As the world takes cognizance of the use of biometrics in fintech and regtech, the Philippines is bringing biometrics to fore of its growth trajectory.
By Sangeeta Deogawanka
Since the Philippines gained independence in 1946, the country has witnessed decades of political instability. Successive governments were rooted in corruption, while illegal immigration and separatist claims in the South created an unstable democracy. Poverty, unemployment and crime still dominate the public conversation, however, the political will of recent establishments has brought about a change in perception.
The country has climbed 12 places in the global corruption index. The government is strengthening anti-corruption agencies, the justice system and information laws. The Philippines has recognised that economic growth and development hinges on a strong society.
The Philippines strengthened society through biometric adoption
A successful and strong society means giving the right citizens access to government benefits and stemming financial bleeding through systematic abuse and corruption. With this in mind, in 2012, the Philippines Social Security System rolled out its biometric identification system to authenticate welfare recipients— families living below the poverty line with children under 17-years-old. This was followed by the Philippines Government Service Insurance Scheme adopting fingerprint authentication to expedite pension disbursements in the 750 kiosks across remote regions and islands.
The success of biometrics in these schemes resulted in the Philippine National Police in Manila implementing the Automated Fingerprint Identification System (AFIS). This allowed the authorities to build a criminal database much like the FBI’s Next Generation Identification system. In 2016, the Philippines’ Commission on Elections (COMELEC) started to employ biometrics in the country’s voter registration process to strengthen Filipino democracy.
The Bureau of Immigration (BI) also employed biometrics in the fight against illegal immigration and the use of fraudulent travel documents. The scheme links biometric screening to Interpol databases, to prevent terrorists and criminals using the Philippines as a safe haven. Facial-recognition drones are also playing a role in the government’s fight against terrorism.
In the private sector, Citi Bank launched a voice-based verification system in 2016 to tackle financial fraud. A year later, the Union Bank of the Philippines launched the New EON, a digital banking platform, with capabilities of mobile biometric authentication using facial and fingerprint authentication.
The latest biometric scheme to be given the go-ahead is a Unique Identifier System that makes use of biometrics for a pan-nation ID. This revolutionary scheme assigns Filipinos with a Common Reference Number (CRN) that is linked to biographic and biometric information.
With this, the government is able to store all its information on an individual in a single platform, including eligibility for social welfare schemes and their exercise of voting rights. Filipinos will have a national identity card which grants access to everything from government services to bank accounts and jobs. The process of citizen identity digitisation is expected to take a couple of years.
Why is Philippines widening its biometric footprint?
The 2012 rollout of a fingerprint-authenticated welfare scheme was met with overwhelming success. Intermediaries could no longer steal welfare money as the biometric system had become tamper-proof and was directly linked to the bank accounts of beneficiaries.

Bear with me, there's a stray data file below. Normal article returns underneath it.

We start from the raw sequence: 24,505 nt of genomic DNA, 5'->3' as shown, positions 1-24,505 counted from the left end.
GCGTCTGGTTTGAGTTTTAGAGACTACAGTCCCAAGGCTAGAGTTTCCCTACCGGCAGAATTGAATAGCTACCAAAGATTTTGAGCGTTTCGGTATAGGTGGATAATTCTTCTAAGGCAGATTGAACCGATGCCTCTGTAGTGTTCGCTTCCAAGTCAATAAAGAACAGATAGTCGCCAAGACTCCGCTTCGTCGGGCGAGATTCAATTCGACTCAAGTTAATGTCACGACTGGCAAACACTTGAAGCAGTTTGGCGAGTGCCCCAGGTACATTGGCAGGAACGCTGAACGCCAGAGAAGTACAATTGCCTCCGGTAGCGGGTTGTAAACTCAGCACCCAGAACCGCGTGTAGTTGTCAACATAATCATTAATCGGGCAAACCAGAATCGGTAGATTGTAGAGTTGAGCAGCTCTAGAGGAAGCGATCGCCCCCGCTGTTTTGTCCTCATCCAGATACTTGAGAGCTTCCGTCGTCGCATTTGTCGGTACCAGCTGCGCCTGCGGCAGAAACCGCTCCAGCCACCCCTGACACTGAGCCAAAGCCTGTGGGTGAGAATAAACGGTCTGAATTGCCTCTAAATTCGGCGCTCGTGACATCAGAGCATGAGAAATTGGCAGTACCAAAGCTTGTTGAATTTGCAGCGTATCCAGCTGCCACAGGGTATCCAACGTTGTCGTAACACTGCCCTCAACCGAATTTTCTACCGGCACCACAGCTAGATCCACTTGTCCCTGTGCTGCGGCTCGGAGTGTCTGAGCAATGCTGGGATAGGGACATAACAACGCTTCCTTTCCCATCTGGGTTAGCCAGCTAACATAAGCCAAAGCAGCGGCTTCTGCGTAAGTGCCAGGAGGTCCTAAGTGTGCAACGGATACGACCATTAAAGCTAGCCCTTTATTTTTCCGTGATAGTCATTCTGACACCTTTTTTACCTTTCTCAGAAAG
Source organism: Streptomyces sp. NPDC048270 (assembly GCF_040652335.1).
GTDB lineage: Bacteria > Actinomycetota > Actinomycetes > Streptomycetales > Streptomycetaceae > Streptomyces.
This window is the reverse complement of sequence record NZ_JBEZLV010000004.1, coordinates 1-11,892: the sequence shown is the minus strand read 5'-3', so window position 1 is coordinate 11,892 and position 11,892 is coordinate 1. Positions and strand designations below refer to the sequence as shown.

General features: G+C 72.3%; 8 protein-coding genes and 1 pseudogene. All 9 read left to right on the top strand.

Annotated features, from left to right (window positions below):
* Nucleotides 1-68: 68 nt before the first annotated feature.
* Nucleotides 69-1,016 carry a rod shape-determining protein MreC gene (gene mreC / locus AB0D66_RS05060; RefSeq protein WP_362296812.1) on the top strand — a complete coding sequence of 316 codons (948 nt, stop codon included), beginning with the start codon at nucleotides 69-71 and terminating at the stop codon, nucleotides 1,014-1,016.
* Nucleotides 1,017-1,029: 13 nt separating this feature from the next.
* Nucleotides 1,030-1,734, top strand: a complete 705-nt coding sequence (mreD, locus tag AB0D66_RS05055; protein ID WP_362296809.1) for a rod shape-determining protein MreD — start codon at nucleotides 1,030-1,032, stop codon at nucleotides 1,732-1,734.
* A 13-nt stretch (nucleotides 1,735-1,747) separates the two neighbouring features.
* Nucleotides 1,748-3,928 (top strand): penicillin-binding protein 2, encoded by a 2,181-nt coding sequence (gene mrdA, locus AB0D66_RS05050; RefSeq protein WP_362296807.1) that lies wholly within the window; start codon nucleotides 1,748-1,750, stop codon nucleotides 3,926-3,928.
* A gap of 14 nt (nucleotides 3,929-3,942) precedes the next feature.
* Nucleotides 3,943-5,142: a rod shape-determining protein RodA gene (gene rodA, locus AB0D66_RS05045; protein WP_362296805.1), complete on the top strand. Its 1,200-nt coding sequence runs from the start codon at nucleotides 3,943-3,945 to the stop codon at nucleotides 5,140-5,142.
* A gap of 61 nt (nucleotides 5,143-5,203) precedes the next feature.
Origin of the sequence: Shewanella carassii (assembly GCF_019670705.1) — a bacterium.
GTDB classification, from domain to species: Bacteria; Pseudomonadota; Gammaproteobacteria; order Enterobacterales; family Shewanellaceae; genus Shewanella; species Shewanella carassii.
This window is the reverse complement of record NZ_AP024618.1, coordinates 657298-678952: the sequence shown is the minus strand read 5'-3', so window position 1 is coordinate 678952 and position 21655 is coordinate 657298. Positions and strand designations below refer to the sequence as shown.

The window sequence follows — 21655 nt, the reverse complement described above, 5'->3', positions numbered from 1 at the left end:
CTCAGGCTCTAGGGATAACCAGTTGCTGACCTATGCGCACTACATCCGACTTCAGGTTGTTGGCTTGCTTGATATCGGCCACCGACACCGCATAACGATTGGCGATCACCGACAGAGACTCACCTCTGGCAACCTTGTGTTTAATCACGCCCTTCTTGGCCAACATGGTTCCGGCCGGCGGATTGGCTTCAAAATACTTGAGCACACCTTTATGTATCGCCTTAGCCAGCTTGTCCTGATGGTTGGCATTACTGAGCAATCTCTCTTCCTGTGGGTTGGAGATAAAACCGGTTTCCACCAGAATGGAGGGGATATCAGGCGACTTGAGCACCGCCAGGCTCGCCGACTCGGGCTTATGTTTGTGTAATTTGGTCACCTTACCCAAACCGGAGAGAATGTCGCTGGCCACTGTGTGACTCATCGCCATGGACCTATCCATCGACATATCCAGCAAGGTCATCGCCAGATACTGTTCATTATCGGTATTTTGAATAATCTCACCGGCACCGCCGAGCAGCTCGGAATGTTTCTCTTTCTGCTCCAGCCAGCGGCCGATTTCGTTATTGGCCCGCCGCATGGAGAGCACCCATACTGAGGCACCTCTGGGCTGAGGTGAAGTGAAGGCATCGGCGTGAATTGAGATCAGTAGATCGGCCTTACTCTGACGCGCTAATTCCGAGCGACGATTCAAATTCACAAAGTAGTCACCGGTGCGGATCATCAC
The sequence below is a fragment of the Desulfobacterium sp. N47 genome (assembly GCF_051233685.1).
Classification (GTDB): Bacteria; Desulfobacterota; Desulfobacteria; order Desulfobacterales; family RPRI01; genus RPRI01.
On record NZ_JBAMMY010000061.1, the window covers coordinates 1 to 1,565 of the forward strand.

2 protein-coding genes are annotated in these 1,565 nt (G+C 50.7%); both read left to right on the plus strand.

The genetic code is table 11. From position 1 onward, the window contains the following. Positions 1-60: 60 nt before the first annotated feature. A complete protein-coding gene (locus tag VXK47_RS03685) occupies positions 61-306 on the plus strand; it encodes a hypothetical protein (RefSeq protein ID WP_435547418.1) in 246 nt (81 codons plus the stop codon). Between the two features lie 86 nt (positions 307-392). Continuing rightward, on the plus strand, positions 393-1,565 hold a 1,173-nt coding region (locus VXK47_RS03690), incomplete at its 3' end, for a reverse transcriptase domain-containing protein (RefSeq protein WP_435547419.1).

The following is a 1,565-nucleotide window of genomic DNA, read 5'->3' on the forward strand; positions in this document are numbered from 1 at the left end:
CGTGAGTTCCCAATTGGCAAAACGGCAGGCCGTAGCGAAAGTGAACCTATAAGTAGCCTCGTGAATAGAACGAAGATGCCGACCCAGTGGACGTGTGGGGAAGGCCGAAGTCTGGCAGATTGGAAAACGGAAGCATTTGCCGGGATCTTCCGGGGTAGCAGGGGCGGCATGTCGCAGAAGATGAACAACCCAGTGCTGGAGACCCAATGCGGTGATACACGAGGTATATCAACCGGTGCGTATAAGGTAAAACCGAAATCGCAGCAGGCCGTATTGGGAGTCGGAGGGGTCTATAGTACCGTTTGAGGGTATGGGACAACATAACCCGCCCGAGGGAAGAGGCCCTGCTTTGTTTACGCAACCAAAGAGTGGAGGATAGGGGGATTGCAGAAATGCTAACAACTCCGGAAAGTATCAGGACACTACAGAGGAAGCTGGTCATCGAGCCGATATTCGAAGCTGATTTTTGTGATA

Yet, there are voices protesting the risks of biometric abuse. Fear is expressed that so much personal data in the hands of the government can be potentially misused. Cybercrime and data breaches are also a cause of concern.
Do the pros of a national biometric ID outweigh the cons?
As an archipelagic country, the Philippines is prone to recurrent natural disasters. Its populace is also spread out across 2000 islands. In this socio-geographic landscape, administering government aid and welfare is a logistical nightmare.
In the aftermath of typhoons and flooding, identifying aid recipients and ensuring everyone gets access to assistance is complicated by lost identity cards. Biometric records eliminate the disruption to aid distribution caused by lost physical records. In a country like the Philippines, this is hugely significant.
In such a scenario, a biometrics-based ID becomes a robust system to root out corruption, do away with illegal claims of social security benefits, and prevent misuse of non-digital IDs by illegal immigrants and home-grown terrorists.
What does the future hold?
In an era where global money laundering and terrorist financing concerns continue to grow, embracing biometric identification arms the government with a powerful new weapon in combatting terror and preventing terrorist financing.
The KYC (Know Your Customer) initiative, which uses biometric data to verify customers’ identities will not only foster a healthy growth of digital payments in Philippines, as we have seen over the past year; but will also prevent financial fraud. Faster and simpler customer onboarding with this foolproof KYC will boost economic growth and bring it on par with its ASEAN neighbours in the region with seamless cross-border trade.
When the lower strata of a society are empowered through the efficient distribution of aid and welfare and progress at tackling corruption, the face of an economy is bound the change. This is happening in Philippines. In fact, as the Philippines becomes a case study of biometrics adoption for economic and social growth, we can expect to see other countries in Southeast Asia adopting the same model.